@oncemaemodeveloper blaming on ti is bullshit. It was not ti forcing to buy ti! Nokia lost cadence when sticking on omap3 while omap4 was here, probably because symbian couldnt support multicore. This also killed ti that really went out of phase with with the gpu, because of targeting the nokia early adopter and legacy needs, even though it's true ti gave up on radio, being late enter and thus late in patents in the area.

KenAdams

I think by the end of the next year Nokia may be gone (along with RIM):

http://techstew.blogspot.com/2012/10/demise-of-nokia-and-rim-in-2014.html

Carl Simoni

I disagree, the game just started to become more interesting. I am mainly thinking about Apple and their future. Jobs, the founder of the company and its charismatic leader has been away for 1 year now. We see Apple starting to get more and more bad press, stock price has declined nearly $100 in recent weeks despite the launch of Ipad Mini and Iphone 5, yesterday hot shot manager Scott Forestall was fired along with their retail manager.

All in all, Apple is now a market follower and no longer a market leader. There is a management crisis as shown by the departure of two top executives which means there are disagreements at top of the company. This has resulted in less than impressive and even faulty products like the unusable map feature in Iphone 5. Finally, it seems that the market for tablets is starting to become saturated. Sales of Ipad has been in decline for the past two quarters now.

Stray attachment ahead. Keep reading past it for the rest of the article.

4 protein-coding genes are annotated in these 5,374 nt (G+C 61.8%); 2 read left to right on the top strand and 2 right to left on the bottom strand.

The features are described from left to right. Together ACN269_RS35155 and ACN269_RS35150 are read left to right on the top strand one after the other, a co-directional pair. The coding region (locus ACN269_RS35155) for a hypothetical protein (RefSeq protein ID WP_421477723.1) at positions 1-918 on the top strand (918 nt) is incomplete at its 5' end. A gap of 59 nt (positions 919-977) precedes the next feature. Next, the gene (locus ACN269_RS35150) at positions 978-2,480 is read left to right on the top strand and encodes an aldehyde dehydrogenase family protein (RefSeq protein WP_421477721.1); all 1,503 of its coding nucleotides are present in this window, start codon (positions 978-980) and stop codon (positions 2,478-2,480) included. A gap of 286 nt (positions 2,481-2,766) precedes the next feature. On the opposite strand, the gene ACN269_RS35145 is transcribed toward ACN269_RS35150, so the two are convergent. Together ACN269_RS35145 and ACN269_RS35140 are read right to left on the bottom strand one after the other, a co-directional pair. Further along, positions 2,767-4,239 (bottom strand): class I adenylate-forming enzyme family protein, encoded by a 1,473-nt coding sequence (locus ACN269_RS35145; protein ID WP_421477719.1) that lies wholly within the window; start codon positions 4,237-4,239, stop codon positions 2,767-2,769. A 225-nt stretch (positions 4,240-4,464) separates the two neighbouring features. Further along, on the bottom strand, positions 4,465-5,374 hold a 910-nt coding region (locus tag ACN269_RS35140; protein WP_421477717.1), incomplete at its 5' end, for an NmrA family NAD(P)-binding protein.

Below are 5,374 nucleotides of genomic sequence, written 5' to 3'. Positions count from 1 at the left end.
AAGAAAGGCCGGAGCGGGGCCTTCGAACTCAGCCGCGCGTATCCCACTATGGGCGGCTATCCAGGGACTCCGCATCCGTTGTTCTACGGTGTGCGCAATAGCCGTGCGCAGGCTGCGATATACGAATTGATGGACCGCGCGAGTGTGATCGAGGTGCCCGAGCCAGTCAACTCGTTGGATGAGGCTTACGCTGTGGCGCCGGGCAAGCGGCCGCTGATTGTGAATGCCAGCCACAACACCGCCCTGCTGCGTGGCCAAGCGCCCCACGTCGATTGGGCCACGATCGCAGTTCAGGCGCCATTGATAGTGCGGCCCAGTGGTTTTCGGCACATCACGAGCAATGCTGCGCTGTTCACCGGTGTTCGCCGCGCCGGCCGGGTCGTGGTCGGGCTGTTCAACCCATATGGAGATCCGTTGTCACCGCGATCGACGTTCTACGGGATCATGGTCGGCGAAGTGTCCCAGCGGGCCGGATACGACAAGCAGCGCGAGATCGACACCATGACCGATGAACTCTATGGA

The real interesting stuff will come when, not if, the first real crisis hits Apple, how will management react? Can they save the company or will they fail as it happened in the 1990'ies? It may happen sooner than later in this frenzy market that develops much faster than the pc industry ever did. Just look at what happened to Nokia, a few misstimed misssteps and you're gone. The ante is upped continuously, by Google becoming more agressive in both software and hardware, Huawai and ZTE from China churning out great and cheap phones, Samsung relentlessly pounding and leading the market with innovative products.

2013 certainly looks interesting!

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    Tomi Ahonen is a bestselling author whose twelve books on mobile have already been referenced in over 100 books by his peers. Rated the most influential expert in mobile by Forbes in December 2011, Tomi speaks regularly at conferences doing about 20 public speakerships annually. With over 250 public speaking engagements, Tomi been seen by a cumulative audience of over 100,000 people on all six inhabited continents. The former Nokia executive has run a consulting practise on digital convergence, interactive media, engagement marketing, high tech and next generation mobile. Tomi is currently based out of Hong Kong but supports Fortune 500 sized companies across the globe. His reference client list includes Axiata, Bank of America, BBC, BNP Paribas, China Mobile, Emap, Ericsson, Google, Hewlett-Packard, HSBC, IBM, Intel, LG, MTS, Nokia, NTT DoCoMo, Ogilvy, Orange, RIM, Sanomamedia, Telenor, TeliaSonera, Three, Tigo, Vodafone, etc. To see his full bio and his books, visit www.tomiahonen.com Tomi Ahonen lectures at Oxford University's short courses on next generation mobile and digital convergence. Follow him on Twitter as @tomiahonen. Tomi also has a Facebook and Linked In page under his own name. He is available for consulting, speaking engagements and as expert witness, please write to tomi (at) tomiahonen (dot) com